• Linda Pomeroy

    If such a thing is possible, I would like to get a message to Bill O’Reilly. A while back a question was asked regarding who would be your choice for a dinner guest and Bill was the first person that popped into my brain. Now I hope I remembered this question correctly as my brain is aging. I love being in my 70’s. I certainly hope Bill is around “doing the right thing” for many more years. I love him dearly, even if he does butt in a lot. Sincerely, Linda Pomeroy, Toledo, Ohio.

  • hihoze

    Glad to see Bill out there coaching a team. Got to be a book out of that experience. Parents were the biggest problem. Dramatic whiny kids here and there. Parents & coaches didn’t like our disciplined pee wee team approach before each pitch or my incentives but the kids loved it….especially our “Bucks for Bases” night it certainly put a new spin on the tired old phrase “Swing batta batta Swing!”

  • Wheels55

    The trouble parents have these days is that there is so much for a kid to do inside. Kids aren’t stupid – it’s hot so stay in the A/C. When we were kids, there was nothing to do inside and parents wanted kids outside to get out of their hair for a while. “Go outside and do a good activity” – whatever that meant, it did mean go outside. So, we did and found stuff to do. Kids just need to be protected less and made to play outside where it is hot and they can scrape their knee and get stung by a bee. That is truly what life is – gut it out and try to have fun while you are at it. My generation was softer than my parents generation (the “greatest” generation). After all, I didn’t have to endure a a great recession as a kid followed by a World War with rationing at home.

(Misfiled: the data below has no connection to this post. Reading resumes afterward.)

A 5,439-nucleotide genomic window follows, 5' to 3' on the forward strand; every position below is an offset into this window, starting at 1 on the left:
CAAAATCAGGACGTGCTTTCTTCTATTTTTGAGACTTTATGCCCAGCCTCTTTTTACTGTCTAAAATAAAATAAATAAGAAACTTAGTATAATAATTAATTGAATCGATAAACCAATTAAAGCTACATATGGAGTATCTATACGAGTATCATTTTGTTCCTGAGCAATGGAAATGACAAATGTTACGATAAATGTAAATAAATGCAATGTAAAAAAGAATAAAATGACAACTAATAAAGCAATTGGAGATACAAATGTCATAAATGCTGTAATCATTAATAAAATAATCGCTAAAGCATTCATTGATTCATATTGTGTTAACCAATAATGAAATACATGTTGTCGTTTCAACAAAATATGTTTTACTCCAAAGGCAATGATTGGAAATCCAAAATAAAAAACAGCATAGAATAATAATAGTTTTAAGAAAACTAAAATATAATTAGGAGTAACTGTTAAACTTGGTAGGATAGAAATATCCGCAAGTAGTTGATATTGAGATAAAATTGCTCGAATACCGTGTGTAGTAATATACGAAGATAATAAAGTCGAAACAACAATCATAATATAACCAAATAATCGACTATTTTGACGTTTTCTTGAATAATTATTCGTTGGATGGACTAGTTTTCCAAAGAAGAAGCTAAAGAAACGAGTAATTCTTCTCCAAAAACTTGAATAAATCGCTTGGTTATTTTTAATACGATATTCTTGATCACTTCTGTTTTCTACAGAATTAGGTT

So, what will the generation born in the next decade be like?

  • DonaldYoungsRevenge

    This was a wonderful article by Bill O’Reilly, a reminder for me about those days growing up on a 269 A.dairy farm in upstate NY. Nothing stop my friends and I from putting the gloves on the bike handlebars with bat across the front, baseball cards closed pinned to the sprocket for noise, sometimes brother on the handlebars with the gloves, heading out to the hay field freshly cleared of hay to play baseball. In the winter we would leave in the morning with sleds in tow and didn’t come back until the frozen pant cuffs rubbed out legs raw. We didn’t have time for “electronics” even though we never had them. When it came time for bed we were exhausted due to the long play days and farm chores.
    That being said, since I moved south upon retirement I have observed that the kids in the south never think about the heat, it is always there. They have their little league games in all sports in the heat and when they get to high school they have double sessions of practice in the heat. When they get to college double sessions in the heat. There is a different brand of kid living on the other side of the Mason Dixon line.

    • legal eagle

      Those were the days….Bill is keeping Archie Bunker alive for his audience of old white guys…

  • PeterFitzwell

    Bill. Did you remind the kids it was also hot in Iraq & Afghanistan?

    • genann59

      Right on Peter. Our young and some of them not so young, troops in Afghanistan put up with 110 degree heat for days on end, and while they might not like it, consider it part of the job of defending our country and our liberties. And most do not wilt from the heat, they are in good enough physical condition to put up with it, and comfort is something they hope for when and if they manage to survive to get back to the states. God bless everyone of them.